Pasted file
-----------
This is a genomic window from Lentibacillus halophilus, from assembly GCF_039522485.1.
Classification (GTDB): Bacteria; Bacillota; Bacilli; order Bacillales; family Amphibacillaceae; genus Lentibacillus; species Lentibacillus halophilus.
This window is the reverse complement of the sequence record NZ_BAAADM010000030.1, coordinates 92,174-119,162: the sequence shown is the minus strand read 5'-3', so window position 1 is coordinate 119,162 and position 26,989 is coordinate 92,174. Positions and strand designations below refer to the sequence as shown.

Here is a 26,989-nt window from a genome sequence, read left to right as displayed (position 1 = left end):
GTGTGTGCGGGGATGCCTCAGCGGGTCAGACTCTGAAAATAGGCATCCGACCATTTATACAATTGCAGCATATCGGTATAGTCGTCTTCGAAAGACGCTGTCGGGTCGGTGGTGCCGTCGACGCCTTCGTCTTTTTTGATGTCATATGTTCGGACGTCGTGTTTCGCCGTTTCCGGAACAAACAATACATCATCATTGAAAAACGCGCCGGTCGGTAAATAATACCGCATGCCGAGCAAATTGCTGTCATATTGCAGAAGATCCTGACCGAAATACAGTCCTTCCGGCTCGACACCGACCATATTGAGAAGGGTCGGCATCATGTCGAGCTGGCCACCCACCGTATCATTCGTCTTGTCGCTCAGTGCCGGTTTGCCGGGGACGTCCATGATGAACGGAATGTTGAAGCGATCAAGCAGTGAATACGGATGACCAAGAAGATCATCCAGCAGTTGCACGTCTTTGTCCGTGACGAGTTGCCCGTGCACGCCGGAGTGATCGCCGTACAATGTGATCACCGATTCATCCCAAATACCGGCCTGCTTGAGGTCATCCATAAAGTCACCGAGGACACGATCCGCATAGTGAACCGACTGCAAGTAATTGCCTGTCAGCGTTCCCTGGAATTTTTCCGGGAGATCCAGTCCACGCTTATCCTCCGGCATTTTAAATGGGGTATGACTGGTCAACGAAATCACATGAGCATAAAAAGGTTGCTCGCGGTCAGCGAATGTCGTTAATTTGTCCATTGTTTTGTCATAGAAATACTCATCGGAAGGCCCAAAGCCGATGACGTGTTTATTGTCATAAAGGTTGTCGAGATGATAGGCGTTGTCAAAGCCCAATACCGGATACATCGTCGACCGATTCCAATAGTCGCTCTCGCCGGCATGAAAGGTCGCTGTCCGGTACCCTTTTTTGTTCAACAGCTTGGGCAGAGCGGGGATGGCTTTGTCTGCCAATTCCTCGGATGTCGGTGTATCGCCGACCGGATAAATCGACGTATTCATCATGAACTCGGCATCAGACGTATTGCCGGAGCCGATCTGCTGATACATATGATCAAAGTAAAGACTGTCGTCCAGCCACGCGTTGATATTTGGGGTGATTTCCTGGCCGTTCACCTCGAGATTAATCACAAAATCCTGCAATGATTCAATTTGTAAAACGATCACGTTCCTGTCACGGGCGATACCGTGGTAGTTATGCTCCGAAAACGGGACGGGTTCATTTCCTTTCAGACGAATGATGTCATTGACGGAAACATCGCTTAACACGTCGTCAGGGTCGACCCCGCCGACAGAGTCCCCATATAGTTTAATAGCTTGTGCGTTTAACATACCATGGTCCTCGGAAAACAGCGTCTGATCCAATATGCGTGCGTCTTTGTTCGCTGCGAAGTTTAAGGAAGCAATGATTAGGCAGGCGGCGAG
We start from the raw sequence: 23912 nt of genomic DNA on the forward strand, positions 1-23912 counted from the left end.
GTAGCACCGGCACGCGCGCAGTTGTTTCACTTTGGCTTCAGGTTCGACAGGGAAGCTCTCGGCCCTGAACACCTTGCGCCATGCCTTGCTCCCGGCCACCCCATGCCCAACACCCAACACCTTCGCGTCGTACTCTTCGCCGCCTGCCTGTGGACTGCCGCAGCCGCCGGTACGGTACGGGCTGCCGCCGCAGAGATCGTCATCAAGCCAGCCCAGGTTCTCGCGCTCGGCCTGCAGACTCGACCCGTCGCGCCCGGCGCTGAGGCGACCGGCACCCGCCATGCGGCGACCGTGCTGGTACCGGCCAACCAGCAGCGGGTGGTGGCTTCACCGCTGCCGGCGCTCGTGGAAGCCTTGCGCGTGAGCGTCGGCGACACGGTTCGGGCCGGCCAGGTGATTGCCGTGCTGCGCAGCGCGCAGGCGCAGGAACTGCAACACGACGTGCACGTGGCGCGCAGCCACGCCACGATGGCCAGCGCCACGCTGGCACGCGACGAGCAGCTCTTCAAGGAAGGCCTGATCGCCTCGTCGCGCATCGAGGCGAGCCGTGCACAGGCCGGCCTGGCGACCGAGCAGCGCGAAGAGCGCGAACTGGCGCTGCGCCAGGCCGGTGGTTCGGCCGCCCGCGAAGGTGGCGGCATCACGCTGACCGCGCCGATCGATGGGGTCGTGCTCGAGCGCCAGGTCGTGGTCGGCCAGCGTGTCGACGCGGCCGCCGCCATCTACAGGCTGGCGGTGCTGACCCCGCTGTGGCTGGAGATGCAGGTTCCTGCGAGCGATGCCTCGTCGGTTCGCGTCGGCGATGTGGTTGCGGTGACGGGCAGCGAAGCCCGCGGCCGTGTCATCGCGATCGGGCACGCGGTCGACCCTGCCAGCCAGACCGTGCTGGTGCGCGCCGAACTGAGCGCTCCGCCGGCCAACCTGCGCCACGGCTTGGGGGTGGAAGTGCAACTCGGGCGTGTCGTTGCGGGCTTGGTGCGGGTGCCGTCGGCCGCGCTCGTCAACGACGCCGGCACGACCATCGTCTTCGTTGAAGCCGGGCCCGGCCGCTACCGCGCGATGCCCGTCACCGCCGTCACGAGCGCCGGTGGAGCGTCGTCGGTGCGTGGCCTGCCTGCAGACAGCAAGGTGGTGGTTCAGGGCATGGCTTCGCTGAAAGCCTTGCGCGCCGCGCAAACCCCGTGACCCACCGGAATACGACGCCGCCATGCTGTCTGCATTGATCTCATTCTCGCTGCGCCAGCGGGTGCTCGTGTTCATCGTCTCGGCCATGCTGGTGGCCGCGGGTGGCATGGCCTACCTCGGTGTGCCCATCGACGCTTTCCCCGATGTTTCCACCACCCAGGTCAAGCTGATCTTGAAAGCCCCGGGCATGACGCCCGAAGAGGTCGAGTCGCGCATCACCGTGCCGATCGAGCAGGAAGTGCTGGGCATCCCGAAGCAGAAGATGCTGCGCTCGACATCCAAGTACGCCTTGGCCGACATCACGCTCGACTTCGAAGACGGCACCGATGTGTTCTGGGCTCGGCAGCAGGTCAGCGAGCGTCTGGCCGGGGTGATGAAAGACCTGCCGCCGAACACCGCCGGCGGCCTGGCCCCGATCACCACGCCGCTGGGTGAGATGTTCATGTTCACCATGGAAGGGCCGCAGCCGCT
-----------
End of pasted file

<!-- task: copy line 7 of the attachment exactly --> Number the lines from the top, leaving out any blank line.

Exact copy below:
GTAGCACCGGCACGCGCGCAGTTGTTTCACTTTGGCTTCAGGTTCGACAGGGAAGCTCTCGGCCCTGAACACCTTGCGCCATGCCTTGCTCCCGGCCACCCCATGCCCAACACCCAACACCTTCGCGTCGTACTCTTCGCCGCCTGCCTGTGGACTGCCGCAGCCGCCGGTACGGTACGGGCTGCCGCCGCAGAGATCGTCATCAAGCCAGCCCAGGTTCTCGCGCTCGGCCTGCAGACTCGACCCGTCGCGCCCGGCGCTGAGGCGACCGGCACCCGCCATGCGGCGACCGTGCTGGTACCGGCCAACCAGCAGCGGGTGGTGGCTTCACCGCTGCCGGCGCTCGTGGAAGCCTTGCGCGTGAGCGTCGGCGACACGGTTCGGGCCGGCCAGGTGATTGCCGTGCTGCGCAGCGCGCAGGCGCAGGAACTGCAACACGACGTGCACGTGGCGCGCAGCCACGCCACGATGGCCAGCGCCACGCTGGCACGCGACGAGCAGCTCTTCAAGGAAGGCCTGATCGCCTCGTCGCGCATCGAGGCGAGCCGTGCACAGGCCGGCCTGGCGACCGAGCAGCGCGAAGAGCGCGAACTGGCGCTGCGCCAGGCCGGTGGTTCGGCCGCCCGCGAAGGTGGCGGCATCACGCTGACCGCGCCGATCGATGGGGTCGTGCTCGAGCGCCAGGTCGTGGTCGGCCAGCGTGTCGACGCGGCCGCCGCCATCTACAGGCTGGCGGTGCTGACCCCGCTGTGGCTGGAGATGCAGGTTCCTGCGAGCGATGCCTCGTCGGTTCGCGTCGGCGATGTGGTTGCGGTGACGGGCAGCGAAGCCCGCGGCCGTGTCATCGCGATCGGGCACGCGGTCGACCCTGCCAGCCAGACCGTGCTGGTGCGCGCCGAACTGAGCGCTCCGCCGGCCAACCTGCGCCACGGCTTGGGGGTGGAAGTGCAACTCGGGCGTGTCGTTGCGGGCTTGGTGCGGGTGCCGTCGGCCGCGCTCGTCAACGACGCCGGCACGACCATCGTCTTCGTTGAAGCCGGGCCCGGCCGCTACCGCGCGATGCCCGTCACCGCCGTCACGAGCGCCGGTGGAGCGTCGTCGGTGCGTGGCCTGCCTGCAGACAGCAAGGTGGTGGTTCAGGGCATGGCTTCGCTGAAAGCCTTGCGCGCCGCGCAAACCCCGTGACCCACCGGAATACGACGCCGCCATGCTGTCTGCATTGATCTCATTCTCGCTGCGCCAGCGGGTGCTCGTGTTCATCGTCTCGGCCATGCTGGTGGCCGCGGGTGGCATGGCCTACCTCGGTGTGCCCATCGACGCTTTCCCCGATGTTTCCACCACCCAGGTCAAGCTGATCTTGAAAGCCCCGGGCATGACGCCCGAAGAGGTCGAGTCGCGCATCACCGTGCCGATCGAGCAGGAAGTGCTGGGCATCCCGAAGCAGAAGATGCTGCGCTCGACATCCAAGTACGCCTTGGCCGACATCACGCTCGACTTCGAAGACGGCACCGATGTGTTCTGGGCTCGGCAGCAGGTCAGCGAGCGTCTGGCCGGGGTGATGAAAGACCTGCCGCCGAACACCGCCGGCGGCCTGGCCCCGATCACCACGCCGCTGGGTGAGATGTTCATGTTCACCATGGAAGGGCCGCAGCCGCT